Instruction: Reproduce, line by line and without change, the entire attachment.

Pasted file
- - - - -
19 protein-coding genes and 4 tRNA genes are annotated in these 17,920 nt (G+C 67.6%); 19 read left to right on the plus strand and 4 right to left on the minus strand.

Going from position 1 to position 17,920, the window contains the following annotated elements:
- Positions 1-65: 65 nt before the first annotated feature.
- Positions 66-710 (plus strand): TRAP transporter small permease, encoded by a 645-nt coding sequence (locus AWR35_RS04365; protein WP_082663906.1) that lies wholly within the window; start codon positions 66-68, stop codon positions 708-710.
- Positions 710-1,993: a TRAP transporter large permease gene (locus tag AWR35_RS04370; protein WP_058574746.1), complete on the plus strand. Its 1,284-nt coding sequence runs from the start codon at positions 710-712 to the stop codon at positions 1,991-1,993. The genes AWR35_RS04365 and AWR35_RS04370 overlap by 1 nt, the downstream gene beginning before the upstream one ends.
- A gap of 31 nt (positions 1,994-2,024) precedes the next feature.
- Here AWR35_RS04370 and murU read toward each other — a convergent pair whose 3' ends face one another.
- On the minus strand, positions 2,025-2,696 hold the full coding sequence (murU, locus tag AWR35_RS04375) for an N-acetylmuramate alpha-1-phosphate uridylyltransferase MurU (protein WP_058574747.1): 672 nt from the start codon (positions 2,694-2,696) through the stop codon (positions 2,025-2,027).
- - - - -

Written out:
19 protein-coding genes and 4 tRNA genes are annotated in these 17,920 nt (G+C 67.6%); 19 read left to right on the plus strand and 4 right to left on the minus strand.

Going from position 1 to position 17,920, the window contains the following annotated elements:
- Positions 1-65: 65 nt before the first annotated feature.
- Positions 66-710 (plus strand): TRAP transporter small permease, encoded by a 645-nt coding sequence (locus AWR35_RS04365; protein WP_082663906.1) that lies wholly within the window; start codon positions 66-68, stop codon positions 708-710.
- Positions 710-1,993: a TRAP transporter large permease gene (locus tag AWR35_RS04370; protein WP_058574746.1), complete on the plus strand. Its 1,284-nt coding sequence runs from the start codon at positions 710-712 to the stop codon at positions 1,991-1,993. The genes AWR35_RS04365 and AWR35_RS04370 overlap by 1 nt, the downstream gene beginning before the upstream one ends.
- A gap of 31 nt (positions 1,994-2,024) precedes the next feature.
- Here AWR35_RS04370 and murU read toward each other — a convergent pair whose 3' ends face one another.
- On the minus strand, positions 2,025-2,696 hold the full coding sequence (murU, locus tag AWR35_RS04375) for an N-acetylmuramate alpha-1-phosphate uridylyltransferase MurU (protein WP_058574747.1): 672 nt from the start codon (positions 2,694-2,696) through the stop codon (positions 2,025-2,027).